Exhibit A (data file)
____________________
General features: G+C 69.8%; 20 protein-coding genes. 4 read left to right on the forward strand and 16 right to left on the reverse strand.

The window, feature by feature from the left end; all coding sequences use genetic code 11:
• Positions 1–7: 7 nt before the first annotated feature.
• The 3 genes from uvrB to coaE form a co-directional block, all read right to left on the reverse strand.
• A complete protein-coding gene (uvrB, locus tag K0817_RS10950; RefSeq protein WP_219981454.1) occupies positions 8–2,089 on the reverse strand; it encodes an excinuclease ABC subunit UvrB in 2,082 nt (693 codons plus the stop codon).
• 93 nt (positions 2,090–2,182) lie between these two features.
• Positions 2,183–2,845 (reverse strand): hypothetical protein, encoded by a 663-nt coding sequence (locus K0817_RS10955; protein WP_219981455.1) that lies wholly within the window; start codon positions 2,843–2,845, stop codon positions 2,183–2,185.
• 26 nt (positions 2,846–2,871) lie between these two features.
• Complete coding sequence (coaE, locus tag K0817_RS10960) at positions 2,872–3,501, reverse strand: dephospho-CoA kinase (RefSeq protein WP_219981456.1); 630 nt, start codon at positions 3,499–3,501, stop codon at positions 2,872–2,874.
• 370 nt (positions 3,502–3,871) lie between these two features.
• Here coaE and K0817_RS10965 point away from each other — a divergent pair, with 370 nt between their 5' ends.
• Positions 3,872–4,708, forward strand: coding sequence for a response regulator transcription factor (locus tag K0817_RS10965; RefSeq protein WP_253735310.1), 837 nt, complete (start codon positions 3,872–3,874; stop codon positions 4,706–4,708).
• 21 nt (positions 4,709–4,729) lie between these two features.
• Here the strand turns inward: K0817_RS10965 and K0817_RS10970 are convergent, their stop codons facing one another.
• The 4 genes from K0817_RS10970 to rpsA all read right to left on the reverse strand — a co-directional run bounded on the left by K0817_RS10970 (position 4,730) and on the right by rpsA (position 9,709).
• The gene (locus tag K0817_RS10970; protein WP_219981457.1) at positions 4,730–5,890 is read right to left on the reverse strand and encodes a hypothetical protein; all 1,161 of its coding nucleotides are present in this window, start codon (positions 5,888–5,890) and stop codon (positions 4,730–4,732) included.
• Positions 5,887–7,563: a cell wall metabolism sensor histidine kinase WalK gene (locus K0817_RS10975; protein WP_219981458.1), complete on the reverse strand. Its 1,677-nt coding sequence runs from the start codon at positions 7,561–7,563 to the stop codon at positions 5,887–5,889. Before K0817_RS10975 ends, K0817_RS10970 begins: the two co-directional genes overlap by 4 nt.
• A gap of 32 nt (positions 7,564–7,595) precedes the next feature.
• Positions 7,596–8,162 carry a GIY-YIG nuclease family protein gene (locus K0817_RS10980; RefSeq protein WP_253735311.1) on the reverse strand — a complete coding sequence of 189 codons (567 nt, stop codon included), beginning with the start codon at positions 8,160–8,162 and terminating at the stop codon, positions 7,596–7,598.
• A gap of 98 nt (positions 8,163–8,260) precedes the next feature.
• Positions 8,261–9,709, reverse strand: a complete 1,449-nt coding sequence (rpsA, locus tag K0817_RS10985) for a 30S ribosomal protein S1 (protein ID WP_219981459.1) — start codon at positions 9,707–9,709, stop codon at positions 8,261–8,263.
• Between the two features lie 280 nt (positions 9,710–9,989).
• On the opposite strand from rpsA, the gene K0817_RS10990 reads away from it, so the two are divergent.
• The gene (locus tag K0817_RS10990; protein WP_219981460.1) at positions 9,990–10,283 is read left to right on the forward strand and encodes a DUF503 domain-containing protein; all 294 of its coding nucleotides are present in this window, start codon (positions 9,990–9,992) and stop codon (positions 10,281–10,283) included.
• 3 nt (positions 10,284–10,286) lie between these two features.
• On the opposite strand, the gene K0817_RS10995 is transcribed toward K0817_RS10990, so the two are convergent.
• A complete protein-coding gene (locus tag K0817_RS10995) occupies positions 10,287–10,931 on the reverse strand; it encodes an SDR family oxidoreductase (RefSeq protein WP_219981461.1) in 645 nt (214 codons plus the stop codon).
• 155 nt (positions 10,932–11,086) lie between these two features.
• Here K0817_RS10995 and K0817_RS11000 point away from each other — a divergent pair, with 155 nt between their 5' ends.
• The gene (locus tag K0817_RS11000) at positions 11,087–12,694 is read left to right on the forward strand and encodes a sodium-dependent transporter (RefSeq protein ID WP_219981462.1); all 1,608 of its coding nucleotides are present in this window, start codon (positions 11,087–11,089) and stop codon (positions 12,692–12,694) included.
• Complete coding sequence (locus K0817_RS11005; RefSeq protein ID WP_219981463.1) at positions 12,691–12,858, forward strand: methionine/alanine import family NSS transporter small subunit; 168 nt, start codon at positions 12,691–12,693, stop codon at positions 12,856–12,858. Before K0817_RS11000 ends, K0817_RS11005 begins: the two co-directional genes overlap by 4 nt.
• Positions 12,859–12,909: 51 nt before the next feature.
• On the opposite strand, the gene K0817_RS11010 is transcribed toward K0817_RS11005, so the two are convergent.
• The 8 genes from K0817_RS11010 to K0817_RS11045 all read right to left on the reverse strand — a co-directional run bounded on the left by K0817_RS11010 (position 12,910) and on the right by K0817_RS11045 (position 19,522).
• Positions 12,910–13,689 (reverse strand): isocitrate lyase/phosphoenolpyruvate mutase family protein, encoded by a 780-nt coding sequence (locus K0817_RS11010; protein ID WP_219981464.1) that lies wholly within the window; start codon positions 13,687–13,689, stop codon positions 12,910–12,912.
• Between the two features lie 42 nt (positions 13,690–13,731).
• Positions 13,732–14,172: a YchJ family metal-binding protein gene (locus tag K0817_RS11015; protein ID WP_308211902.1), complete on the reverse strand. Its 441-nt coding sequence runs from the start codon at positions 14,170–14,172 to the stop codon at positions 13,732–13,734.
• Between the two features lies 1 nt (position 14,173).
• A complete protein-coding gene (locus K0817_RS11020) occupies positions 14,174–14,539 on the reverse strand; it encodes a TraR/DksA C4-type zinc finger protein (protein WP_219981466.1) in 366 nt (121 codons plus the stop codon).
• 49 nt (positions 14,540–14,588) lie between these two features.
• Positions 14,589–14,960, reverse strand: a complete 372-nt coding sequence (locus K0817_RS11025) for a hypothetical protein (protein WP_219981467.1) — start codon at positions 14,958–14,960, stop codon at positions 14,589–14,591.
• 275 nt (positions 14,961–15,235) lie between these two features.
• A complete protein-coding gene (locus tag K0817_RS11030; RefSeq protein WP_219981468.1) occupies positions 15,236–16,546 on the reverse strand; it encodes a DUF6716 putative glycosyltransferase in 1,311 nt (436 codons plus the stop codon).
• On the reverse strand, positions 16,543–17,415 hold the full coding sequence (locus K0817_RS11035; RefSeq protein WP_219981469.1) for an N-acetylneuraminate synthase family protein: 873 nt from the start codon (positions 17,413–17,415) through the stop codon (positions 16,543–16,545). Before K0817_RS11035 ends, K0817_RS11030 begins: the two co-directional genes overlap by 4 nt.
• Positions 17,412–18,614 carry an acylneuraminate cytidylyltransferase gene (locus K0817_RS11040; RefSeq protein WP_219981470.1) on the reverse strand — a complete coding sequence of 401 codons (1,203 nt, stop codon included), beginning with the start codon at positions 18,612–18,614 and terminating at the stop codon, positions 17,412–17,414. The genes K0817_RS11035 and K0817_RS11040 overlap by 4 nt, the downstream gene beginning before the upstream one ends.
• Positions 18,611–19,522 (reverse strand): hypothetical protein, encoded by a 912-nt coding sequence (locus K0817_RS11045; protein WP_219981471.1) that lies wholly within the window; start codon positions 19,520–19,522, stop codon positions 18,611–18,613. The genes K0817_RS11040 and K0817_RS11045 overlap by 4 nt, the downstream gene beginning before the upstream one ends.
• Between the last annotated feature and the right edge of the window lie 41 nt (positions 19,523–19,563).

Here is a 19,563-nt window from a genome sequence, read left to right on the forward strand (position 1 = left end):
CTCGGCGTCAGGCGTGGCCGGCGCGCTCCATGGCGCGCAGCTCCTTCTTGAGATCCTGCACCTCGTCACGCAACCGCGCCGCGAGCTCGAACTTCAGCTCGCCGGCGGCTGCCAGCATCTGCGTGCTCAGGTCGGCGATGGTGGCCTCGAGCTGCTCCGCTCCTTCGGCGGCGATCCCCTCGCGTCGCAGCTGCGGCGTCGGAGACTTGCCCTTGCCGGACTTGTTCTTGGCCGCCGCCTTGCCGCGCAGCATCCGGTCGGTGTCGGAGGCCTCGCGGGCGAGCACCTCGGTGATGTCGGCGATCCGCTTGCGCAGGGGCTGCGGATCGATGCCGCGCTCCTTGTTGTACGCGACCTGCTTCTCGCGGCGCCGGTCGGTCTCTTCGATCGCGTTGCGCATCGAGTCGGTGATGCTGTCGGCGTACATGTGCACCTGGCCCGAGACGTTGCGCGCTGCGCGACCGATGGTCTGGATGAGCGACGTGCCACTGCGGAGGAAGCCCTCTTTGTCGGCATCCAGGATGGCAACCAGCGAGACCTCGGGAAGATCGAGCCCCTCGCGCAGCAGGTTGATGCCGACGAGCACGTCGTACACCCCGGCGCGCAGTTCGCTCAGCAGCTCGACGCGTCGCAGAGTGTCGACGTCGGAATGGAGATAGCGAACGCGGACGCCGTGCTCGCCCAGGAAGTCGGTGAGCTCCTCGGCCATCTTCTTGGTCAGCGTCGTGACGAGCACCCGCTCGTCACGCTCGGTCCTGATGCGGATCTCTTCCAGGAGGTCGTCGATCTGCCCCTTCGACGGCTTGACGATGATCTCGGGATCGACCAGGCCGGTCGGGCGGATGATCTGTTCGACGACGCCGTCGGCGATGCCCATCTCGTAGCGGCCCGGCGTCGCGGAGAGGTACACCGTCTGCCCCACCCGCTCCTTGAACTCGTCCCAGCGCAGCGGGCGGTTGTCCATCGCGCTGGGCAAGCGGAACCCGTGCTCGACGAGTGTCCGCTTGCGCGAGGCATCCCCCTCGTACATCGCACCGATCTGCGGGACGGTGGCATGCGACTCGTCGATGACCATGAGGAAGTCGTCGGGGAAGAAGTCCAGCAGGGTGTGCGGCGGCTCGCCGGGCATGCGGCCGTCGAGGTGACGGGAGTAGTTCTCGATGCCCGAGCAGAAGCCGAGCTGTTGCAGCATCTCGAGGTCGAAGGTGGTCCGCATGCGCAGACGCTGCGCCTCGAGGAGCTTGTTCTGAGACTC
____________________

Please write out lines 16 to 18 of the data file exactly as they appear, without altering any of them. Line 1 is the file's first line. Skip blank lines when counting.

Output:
• The gene (locus tag K0817_RS10970; protein WP_219981457.1) at positions 4,730–5,890 is read right to left on the reverse strand and encodes a hypothetical protein; all 1,161 of its coding nucleotides are present in this window, start codon (positions 5,888–5,890) and stop codon (positions 4,730–4,732) included.
• Positions 5,887–7,563: a cell wall metabolism sensor histidine kinase WalK gene (locus K0817_RS10975; protein WP_219981458.1), complete on the reverse strand. Its 1,677-nt coding sequence runs from the start codon at positions 7,561–7,563 to the stop codon at positions 5,887–5,889. Before K0817_RS10975 ends, K0817_RS10970 begins: the two co-directional genes overlap by 4 nt.
• A gap of 32 nt (positions 7,564–7,595) precedes the next feature.